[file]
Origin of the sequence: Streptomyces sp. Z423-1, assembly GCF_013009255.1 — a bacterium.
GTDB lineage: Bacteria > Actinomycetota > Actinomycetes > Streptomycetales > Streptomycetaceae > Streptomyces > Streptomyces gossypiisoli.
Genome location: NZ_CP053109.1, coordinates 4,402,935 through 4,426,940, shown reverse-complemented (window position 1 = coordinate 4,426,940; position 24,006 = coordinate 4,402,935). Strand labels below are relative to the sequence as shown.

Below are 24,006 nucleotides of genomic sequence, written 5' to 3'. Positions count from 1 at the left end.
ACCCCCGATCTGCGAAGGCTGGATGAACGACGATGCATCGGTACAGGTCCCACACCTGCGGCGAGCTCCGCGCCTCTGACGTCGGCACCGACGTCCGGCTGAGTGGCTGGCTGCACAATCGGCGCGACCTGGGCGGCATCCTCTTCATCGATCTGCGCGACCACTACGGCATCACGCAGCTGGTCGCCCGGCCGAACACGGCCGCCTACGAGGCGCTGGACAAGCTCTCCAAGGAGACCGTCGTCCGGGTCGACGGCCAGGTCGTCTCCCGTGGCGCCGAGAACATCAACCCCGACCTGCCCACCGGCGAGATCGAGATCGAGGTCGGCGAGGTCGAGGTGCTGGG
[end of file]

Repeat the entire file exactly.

Origin of the sequence: Streptomyces sp. Z423-1, assembly GCF_013009255.1 — a bacterium.
GTDB lineage: Bacteria > Actinomycetota > Actinomycetes > Streptomycetales > Streptomycetaceae > Streptomyces > Streptomyces gossypiisoli.
Genome location: NZ_CP053109.1, coordinates 4,402,935 through 4,426,940, shown reverse-complemented (window position 1 = coordinate 4,426,940; position 24,006 = coordinate 4,402,935). Strand labels below are relative to the sequence as shown.

Below are 24,006 nucleotides of genomic sequence, written 5' to 3'. Positions count from 1 at the left end.
ACCCCCGATCTGCGAAGGCTGGATGAACGACGATGCATCGGTACAGGTCCCACACCTGCGGCGAGCTCCGCGCCTCTGACGTCGGCACCGACGTCCGGCTGAGTGGCTGGCTGCACAATCGGCGCGACCTGGGCGGCATCCTCTTCATCGATCTGCGCGACCACTACGGCATCACGCAGCTGGTCGCCCGGCCGAACACGGCCGCCTACGAGGCGCTGGACAAGCTCTCCAAGGAGACCGTCGTCCGGGTCGACGGCCAGGTCGTCTCCCGTGGCGCCGAGAACATCAACCCCGACCTGCCCACCGGCGAGATCGAGATCGAGGTCGGCGAGGTCGAGGTGCTGGG